Looking at the stars: one of the favorite pastimes of my childhood. There was something always so incredible enchanting about it. That sense of us being so little among the universe, the fact that it always changed and at the same time remained eternal and universal. I could not even count the amount of hours I spent looking for a shooting star or a comet with the sole intention of making a wish, because it seemed that that rare appearance could only symbolize that something special was about to happen. Growing up we lived in a hill on the outskirts of a big city with the gorgeous view of The Avila, a mountain that at approximately 9 thousand feet high offered constant Kodak opportunities. But the best part of our location is that the altitude and the fact that it was far from commercial areas or highways offered a privilege point of view of the celestial map.
One day my mother brought home an astronomy book that I took possession of without even asking. I loved learning from the constellations, started recognizing the patterns. By learning the names of some of the stars I got intrigued by their mythological origins and that is how my love for Greek Mythology was born. Now that I think about it in retrospect, what drawn me into Mythology were the stories, the characters how it showed something universal about our human nature in a very magical setting.
Although long gone are the days when I though I needed to write a compilation of Greek mythology books and I don’t look at the stars with the same frequency, there is something still so incredibly moving when I look into the sky and see that stars in all of its glory. It is almost like a call to forget my mundane existence and blend with the universe.
In the book “Synchrodestiny” by Depak Chopra, he was talking about Joseph Campbell (one of my childhood heroes) and the importance of mythology as a source of magic, ritual and imagination in our lives. When we believe things happen for a reason, that we meet people because they have an important significance in our lives, when we want to look for signs the universe tells us there is a master plan and every encounter is linked to our destiny, we do it because we believe in magic. In magic as if something does not seem plausible but then it is. In magic as if in something that seems impossible might suddenly become a possibility. In magic as the best source of miracles. My personal belief is that there are things that do not matter if they are true or not, it only matters if we believe they are.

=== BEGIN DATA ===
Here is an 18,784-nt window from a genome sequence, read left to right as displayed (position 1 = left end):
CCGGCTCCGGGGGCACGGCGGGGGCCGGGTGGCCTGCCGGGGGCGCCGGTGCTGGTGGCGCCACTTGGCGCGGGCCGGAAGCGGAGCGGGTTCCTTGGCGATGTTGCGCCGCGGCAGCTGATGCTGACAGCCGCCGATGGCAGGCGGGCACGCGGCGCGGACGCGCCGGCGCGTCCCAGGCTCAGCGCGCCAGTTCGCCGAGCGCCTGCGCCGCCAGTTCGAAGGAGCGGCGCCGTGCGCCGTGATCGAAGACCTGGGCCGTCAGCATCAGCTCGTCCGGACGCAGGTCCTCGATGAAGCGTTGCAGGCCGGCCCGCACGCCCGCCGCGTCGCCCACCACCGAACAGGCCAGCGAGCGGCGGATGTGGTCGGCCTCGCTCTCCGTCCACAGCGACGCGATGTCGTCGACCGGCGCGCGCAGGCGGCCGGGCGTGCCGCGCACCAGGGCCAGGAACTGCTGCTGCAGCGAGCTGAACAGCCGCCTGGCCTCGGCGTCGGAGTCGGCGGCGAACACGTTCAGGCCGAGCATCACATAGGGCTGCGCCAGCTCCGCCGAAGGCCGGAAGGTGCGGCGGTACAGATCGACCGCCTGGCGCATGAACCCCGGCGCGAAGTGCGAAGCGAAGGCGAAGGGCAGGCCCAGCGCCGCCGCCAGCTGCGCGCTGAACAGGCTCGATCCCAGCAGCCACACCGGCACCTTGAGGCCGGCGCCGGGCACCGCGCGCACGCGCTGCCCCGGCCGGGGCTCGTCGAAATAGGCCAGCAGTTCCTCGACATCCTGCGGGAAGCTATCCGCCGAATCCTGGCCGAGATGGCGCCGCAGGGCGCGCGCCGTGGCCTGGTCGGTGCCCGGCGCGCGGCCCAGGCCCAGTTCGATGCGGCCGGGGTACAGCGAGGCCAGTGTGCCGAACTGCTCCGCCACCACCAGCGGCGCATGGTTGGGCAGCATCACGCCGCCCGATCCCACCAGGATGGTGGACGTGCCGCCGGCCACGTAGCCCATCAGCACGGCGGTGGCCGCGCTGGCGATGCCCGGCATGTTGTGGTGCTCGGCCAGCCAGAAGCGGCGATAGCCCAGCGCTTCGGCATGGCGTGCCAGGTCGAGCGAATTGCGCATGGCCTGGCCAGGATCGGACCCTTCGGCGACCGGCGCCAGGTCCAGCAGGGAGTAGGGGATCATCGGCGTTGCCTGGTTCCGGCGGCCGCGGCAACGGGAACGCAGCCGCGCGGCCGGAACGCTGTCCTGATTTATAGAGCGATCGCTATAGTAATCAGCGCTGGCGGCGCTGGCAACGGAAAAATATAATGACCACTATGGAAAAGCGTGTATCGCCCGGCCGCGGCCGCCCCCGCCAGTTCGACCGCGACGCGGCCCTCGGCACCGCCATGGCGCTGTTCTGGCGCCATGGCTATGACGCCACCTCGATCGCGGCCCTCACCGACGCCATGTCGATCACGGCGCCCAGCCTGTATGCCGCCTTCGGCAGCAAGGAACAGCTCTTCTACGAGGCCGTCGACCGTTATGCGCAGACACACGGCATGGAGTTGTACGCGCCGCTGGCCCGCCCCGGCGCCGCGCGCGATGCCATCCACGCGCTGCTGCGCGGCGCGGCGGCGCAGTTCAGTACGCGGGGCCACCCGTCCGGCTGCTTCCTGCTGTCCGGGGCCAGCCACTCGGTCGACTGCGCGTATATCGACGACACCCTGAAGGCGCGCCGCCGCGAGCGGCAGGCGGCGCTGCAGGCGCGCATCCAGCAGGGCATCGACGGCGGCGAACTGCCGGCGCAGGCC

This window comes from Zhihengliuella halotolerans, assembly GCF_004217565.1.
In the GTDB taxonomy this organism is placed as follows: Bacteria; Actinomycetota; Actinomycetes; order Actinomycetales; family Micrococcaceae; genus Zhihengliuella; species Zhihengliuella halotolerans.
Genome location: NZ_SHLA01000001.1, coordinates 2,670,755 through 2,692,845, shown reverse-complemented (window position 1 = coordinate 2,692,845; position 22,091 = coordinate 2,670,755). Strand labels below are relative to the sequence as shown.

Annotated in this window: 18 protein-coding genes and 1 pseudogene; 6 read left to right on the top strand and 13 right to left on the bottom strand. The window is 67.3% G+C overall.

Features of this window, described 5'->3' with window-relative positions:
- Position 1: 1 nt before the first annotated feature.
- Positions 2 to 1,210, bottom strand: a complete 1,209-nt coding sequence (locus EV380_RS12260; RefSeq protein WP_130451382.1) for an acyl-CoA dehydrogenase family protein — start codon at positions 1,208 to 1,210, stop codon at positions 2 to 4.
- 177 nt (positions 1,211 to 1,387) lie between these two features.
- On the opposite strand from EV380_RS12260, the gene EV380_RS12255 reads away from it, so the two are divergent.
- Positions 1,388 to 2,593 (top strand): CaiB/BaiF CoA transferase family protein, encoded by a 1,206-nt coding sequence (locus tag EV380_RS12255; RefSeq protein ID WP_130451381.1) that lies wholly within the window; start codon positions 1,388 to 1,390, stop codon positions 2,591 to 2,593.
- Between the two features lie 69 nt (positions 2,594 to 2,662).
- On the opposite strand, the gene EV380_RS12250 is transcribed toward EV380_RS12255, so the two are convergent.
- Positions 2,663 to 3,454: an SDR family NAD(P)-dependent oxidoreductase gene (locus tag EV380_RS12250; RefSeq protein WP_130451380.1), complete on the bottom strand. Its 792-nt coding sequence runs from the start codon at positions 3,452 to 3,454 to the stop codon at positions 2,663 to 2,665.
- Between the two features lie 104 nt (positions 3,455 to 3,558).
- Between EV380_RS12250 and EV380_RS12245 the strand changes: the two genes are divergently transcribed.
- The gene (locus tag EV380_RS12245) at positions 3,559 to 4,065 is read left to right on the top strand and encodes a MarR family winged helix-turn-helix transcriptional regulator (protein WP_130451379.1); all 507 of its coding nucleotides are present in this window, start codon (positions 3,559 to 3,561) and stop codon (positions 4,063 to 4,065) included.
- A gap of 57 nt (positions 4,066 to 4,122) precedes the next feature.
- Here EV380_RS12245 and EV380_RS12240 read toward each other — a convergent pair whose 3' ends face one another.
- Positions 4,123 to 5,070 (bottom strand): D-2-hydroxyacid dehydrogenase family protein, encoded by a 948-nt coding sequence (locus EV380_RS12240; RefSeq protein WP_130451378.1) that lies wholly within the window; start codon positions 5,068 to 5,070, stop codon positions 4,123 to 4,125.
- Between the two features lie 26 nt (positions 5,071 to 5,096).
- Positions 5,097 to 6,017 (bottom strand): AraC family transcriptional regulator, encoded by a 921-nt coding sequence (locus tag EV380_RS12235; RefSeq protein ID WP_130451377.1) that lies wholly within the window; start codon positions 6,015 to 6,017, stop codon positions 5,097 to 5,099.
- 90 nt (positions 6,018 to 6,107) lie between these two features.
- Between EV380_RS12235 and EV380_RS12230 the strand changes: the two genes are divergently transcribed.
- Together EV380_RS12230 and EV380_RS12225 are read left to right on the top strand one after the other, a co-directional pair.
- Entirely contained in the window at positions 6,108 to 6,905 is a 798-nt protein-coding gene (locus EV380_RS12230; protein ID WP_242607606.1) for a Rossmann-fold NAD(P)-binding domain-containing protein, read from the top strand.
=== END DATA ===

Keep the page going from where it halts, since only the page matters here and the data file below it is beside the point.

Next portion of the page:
When I heard that part of the audiobook it made me remember my Greek Mythology phase and who I was then. I was a teenager, and as a typical adolescent, I though everything was possible and that there was a whole galaxy of opportunities in front of me. I saw it in the stars, I saw in the myths, I saw it every time I connected with another soul. I did believe in magic then.
Then I grew up, and life throws you a lot of curve balls and there are moments when you think the universe must a have a very weird sense of humor because you don’t understand what is going on, how could there be such a cruel plan. And sometimes it has been really difficult, and many times it has been very beautiful, and regardless of the situation I have never stop believing in magic.
Years ago, we were invited by some friends to a chalet in a Czech mountain near the Poland border. There were no cities around and while we were enjoying the cool summer night I instinctively looked up. The sky was such a spectacle of stars, so many that made it almost impossible to recognized constellations. My eyes were glued to the sky when suddenly I saw it. The biggest, greenest, slowest shooting star I had ever seen. It glided through the sky and at some point it exploded before faintly continuing its track. The star gazer in me got awed. The romantic in me got swept away. The rational in me decided that it was time to stop the wine. But suddenly, more and more meteors showed up, several of them per minute. At one point I even felt afraid and unprotected under the amount of atmospheric explosions over our heads. On of my friends decided she did not wanted to look up. She was convinced we were probably drunk because those things never happened. She never checked, she never felt the curiosity to prove us wrong.
That day I learned that if we want to see, we need to pay attention. Sometimes we are rewarded with finding what we are looking for. Sometimes we are surprised with what we did not even know existed, and sometimes we discover that regardless of how much time has passed and how experienced and wise we think we have become, we still want to be the young soul that never stops believing in magic. I still try to chase shooting stars, but when I realize that even on cloudy days or when the full moon shows up and the stars disappear there is a high probability that my dreams will come true, I know I am evidence of a great miracle, of a wonderful myth, and the recipient of the greatest act of magic. I don’t even need to look up to realize that because even with my eyes closed I feel magic touching my skin, like fairy dust and internal fire simultaneously.